Figure 2 presents the results of the individual studies and an overall summary of research on vitamin D, memory, and learning. Although a positive correlation was found between serum levels of vitamin D and specific cases cited, the relationship was not significant.
Figure 2: The results of meta-analysis of association between levels of vitamin D with memory and learning. Each square represents the Odds Ratio (OR), which shows the specific estimates in a given study. The horizontal line indicates the 95% Confidence Interval (CI). A rhomboid represents the summary estimate for an OR, and its cross line represents the 95% CI. All the statistical tests carried out in the reviewed studies were two-sided. The statistical heterogeneity between studies was assessed using I2. Fixed effects analysis was carried out because the identified heterogeneity was not meaningful.
Figure 3 shows the results on the relationship between calcitriol levels and episodic memory. Our findings indicated that although serum levels of calcitriol improve cognitive dysfunction, this improvement is not significant.
Figure 3: The results of meta-analysis of association between 25- Dihydroxyvitamin D concentrations and episodic memory. Each square represents the Odds Ratio (OR), which shows the specific estimates in a given study. The horizontal line indicates the 95% Confidence Interval (CI). A rhomboid represents the summary estimate for an OR, and its cross line represents the 95% CI. All the statistical tests carried out in the reviewed studies were two-sided. The statistical heterogeneity between studies was assessed using I2. Fixed effects analysis was carried out because the identified heterogeneity was not meaningful.
Figure 4 illustrates the relationship between vitamin D and operational performance. No significant association was found between impaired executive function before and after supplementation with vitamin D.
Figure 4: The results of Meta-analyses of studies on vitamin D supplementation and executive functions Forest plot for effect size of impaired executive functions before and after vitamin D supplementation. Each square represents the Odds Ratio (OR), which shows the specific estimates in a given study. The horizontal line indicates the 95% Confidence Interval (CI). A rhomboid represents the summary estimate for an OR, and its cross line represents the 95% CI. All the statistical tests carried out in the reviewed studies were two-sided. The statistical heterogeneity between studies was assessed using I2. Fixed effects analysis was carried out because the identified heterogeneity was not meaningful.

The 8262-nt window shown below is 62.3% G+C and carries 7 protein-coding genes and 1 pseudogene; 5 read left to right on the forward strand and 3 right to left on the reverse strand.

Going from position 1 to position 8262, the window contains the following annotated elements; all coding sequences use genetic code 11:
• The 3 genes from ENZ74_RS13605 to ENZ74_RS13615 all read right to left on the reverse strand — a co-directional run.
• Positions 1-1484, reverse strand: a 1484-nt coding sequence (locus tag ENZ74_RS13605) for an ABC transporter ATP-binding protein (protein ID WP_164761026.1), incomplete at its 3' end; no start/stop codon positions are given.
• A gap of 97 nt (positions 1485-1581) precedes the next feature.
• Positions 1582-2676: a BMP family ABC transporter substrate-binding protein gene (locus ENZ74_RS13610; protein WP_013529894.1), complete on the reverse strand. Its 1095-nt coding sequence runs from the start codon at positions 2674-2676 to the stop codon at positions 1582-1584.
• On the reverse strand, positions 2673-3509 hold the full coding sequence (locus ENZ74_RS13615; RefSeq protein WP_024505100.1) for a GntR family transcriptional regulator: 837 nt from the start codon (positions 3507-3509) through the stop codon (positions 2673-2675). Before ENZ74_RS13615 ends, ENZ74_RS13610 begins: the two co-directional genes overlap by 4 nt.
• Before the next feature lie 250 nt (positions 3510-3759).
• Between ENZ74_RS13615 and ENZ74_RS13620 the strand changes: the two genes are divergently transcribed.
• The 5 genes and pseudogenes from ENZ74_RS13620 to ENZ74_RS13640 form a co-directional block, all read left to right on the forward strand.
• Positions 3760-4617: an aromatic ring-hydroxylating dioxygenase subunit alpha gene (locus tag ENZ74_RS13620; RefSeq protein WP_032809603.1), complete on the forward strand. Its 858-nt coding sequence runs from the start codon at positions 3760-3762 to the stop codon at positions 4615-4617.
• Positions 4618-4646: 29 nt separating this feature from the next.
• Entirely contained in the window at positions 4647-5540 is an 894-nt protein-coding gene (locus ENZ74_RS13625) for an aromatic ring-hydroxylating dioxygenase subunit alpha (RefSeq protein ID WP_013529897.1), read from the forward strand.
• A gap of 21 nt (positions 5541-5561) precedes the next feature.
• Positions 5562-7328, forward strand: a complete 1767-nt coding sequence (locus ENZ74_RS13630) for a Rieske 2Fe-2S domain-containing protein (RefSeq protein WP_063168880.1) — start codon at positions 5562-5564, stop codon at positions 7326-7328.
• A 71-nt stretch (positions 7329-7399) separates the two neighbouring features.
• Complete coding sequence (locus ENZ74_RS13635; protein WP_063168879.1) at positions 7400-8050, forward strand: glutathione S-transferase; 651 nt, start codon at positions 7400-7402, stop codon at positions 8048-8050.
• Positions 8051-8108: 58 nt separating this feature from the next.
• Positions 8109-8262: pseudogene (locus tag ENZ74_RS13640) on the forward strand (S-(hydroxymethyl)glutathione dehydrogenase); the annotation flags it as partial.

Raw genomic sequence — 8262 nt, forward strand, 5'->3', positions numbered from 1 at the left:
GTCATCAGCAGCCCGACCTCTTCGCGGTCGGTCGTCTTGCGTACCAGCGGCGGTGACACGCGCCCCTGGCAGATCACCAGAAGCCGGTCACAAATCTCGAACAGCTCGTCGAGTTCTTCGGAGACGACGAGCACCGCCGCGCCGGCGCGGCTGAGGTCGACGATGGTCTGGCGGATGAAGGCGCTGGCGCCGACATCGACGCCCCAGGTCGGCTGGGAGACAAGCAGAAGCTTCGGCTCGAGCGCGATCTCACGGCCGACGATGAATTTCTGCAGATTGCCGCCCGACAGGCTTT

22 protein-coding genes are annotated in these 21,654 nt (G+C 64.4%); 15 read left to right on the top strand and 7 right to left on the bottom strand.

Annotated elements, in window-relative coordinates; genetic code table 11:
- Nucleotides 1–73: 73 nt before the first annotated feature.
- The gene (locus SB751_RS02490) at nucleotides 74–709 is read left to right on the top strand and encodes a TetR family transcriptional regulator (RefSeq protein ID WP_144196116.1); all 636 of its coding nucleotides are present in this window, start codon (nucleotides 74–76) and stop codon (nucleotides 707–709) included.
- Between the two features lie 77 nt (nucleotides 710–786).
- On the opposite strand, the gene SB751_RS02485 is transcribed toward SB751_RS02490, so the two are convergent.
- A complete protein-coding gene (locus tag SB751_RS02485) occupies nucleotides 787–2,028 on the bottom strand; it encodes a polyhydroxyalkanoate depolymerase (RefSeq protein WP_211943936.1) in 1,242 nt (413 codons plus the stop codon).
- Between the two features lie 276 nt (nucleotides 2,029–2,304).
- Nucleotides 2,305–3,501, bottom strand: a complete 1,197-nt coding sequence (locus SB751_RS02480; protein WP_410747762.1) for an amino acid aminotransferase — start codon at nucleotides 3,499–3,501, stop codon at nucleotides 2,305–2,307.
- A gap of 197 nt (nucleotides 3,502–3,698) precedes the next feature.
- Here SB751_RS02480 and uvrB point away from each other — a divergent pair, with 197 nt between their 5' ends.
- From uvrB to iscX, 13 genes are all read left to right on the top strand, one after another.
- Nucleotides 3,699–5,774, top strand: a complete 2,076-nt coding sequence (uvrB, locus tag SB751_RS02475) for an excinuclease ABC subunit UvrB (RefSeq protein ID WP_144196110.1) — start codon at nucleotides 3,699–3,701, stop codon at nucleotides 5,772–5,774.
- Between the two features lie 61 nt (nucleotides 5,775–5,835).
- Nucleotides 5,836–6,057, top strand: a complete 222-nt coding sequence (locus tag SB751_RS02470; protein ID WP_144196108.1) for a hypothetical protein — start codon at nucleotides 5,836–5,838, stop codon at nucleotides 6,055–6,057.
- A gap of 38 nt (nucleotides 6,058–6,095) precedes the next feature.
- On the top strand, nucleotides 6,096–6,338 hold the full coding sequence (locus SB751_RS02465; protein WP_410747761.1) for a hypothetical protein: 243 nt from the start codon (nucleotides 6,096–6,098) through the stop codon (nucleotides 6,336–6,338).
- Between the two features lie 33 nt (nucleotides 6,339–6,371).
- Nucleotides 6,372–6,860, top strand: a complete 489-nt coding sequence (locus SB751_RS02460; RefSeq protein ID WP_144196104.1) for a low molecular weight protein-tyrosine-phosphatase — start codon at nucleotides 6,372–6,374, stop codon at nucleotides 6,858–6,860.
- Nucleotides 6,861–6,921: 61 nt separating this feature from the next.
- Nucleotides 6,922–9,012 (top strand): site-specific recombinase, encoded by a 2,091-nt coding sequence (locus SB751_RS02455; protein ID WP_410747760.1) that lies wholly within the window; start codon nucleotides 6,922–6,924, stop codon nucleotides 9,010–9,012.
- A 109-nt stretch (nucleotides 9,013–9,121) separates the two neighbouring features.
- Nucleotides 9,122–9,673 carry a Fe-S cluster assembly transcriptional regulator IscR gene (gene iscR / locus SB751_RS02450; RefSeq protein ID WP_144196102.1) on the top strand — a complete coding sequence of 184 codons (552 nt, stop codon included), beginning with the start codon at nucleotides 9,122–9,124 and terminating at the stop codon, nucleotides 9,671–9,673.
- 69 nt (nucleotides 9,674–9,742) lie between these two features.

We found no statistically significant positive association between severe deficiency in serum calcitriol and changes in mean values (Figure 5).
Figure 5: The results of meta-analysis of association between association between severe deficiency in serum 25 (OH) D and mean changes. Each square represents the Odds Ratio (OR), which shows the specific estimates in a given study. The horizontal line indicates the 95% Confidence Interval (CI). A rhomboid represents the summary estimate for an OR, and its cross line represents the 95% CI. All the statistical tests carried out in the reviewed studies were two-sided. The statistical heterogeneity between studies was assessed using I2. Fixed effects analysis was carried out because the identified heterogeneity was not meaningful.
The results of Begg’s test indicated no publication bias in the studies, as confirmed by the following values: Z=0/56 and P=0/573 (Figure 6).
Meta-regression analysis was conducted to investigate the effects of years of study on the main results. The interpretation of the meta-regression showed no correlation between the effects of vitamin D and memory and learning on the basis of years of study (P ≥ 0.05) (Figure 7).
This study offered a brief look into the relationship between serum levels of calcitriol and memory, learning, and cognitive and executive function. Although no significant association between vitamin D levels and cognitive disorders was found (summary OR=1.13, 95% CI: 0.57, 1.68), serum levels of vitamin D in people who exhibit no symptoms of cognitive impairment were higher than those in people with severe cognitive impairment.
Serum vitamin D levels and Alzheimer’s disease are important with respect to the social, health, and economic conditions of any society. Several studies have been carried out on this matter in different parts of the world. The findings of such research are similar to those of the present work, but others have found a positive correlation between serum vitamin D levels and cognitive disorders.
Buell et al. conducted a cross-sectional study to assess the relationship between vitamin D and cognitive impairment in 377 black and 703 non-black elderly individuals. The authors found that more than 65% of the elderly subjects had vitamin D below the normal range and approximately 18% suffered from a deficiency in 25-hydroxyvitamin D. They also showed that a vitamin D concentration greater than 20 nanograms per millilitre was significantly associated with improved executive function and attention.